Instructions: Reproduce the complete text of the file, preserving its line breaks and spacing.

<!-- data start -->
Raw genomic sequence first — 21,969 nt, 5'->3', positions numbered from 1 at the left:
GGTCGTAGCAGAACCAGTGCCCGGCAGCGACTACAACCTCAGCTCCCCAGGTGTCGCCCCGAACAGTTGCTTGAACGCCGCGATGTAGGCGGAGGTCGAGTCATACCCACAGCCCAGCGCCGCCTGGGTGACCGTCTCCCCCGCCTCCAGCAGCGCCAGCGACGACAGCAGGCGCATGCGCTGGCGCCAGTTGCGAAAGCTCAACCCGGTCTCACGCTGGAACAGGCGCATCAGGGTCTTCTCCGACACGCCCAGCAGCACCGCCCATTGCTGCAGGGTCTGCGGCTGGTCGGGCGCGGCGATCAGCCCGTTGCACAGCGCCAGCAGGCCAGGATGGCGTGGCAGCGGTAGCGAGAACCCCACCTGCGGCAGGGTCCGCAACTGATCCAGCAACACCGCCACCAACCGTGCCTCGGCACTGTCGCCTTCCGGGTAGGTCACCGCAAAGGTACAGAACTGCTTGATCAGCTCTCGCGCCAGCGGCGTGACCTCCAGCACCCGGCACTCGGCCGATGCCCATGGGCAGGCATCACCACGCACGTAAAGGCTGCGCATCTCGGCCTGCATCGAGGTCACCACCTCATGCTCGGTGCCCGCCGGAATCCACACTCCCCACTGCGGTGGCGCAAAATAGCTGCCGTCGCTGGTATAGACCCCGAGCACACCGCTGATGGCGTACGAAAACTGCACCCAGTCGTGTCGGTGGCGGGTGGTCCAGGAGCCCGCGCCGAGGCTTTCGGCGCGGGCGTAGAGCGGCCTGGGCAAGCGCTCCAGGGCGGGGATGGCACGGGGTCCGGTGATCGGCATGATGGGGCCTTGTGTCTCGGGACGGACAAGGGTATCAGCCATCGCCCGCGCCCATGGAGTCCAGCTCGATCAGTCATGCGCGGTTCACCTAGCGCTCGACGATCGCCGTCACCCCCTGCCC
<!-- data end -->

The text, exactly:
Raw genomic sequence first — 21,969 nt, 5'->3', positions numbered from 1 at the left:
GGTCGTAGCAGAACCAGTGCCCGGCAGCGACTACAACCTCAGCTCCCCAGGTGTCGCCCCGAACAGTTGCTTGAACGCCGCGATGTAGGCGGAGGTCGAGTCATACCCACAGCCCAGCGCCGCCTGGGTGACCGTCTCCCCCGCCTCCAGCAGCGCCAGCGACGACAGCAGGCGCATGCGCTGGCGCCAGTTGCGAAAGCTCAACCCGGTCTCACGCTGGAACAGGCGCATCAGGGTCTTCTCCGACACGCCCAGCAGCACCGCCCATTGCTGCAGGGTCTGCGGCTGGTCGGGCGCGGCGATCAGCCCGTTGCACAGCGCCAGCAGGCCAGGATGGCGTGGCAGCGGTAGCGAGAACCCCACCTGCGGCAGGGTCCGCAACTGATCCAGCAACACCGCCACCAACCGTGCCTCGGCACTGTCGCCTTCCGGGTAGGTCACCGCAAAGGTACAGAACTGCTTGATCAGCTCTCGCGCCAGCGGCGTGACCTCCAGCACCCGGCACTCGGCCGATGCCCATGGGCAGGCATCACCACGCACGTAAAGGCTGCGCATCTCGGCCTGCATCGAGGTCACCACCTCATGCTCGGTGCCCGCCGGAATCCACACTCCCCACTGCGGTGGCGCAAAATAGCTGCCGTCGCTGGTATAGACCCCGAGCACACCGCTGATGGCGTACGAAAACTGCACCCAGTCGTGTCGGTGGCGGGTGGTCCAGGAGCCCGCGCCGAGGCTTTCGGCGCGGGCGTAGAGCGGCCTGGGCAAGCGCTCCAGGGCGGGGATGGCACGGGGTCCGGTGATCGGCATGATGGGGCCTTGTGTCTCGGGACGGACAAGGGTATCAGCCATCGCCCGCGCCCATGGAGTCCAGCTCGATCAGTCATGCGCGGTTCACCTAGCGCTCGACGATCGCCGTCACCCCCTGCCC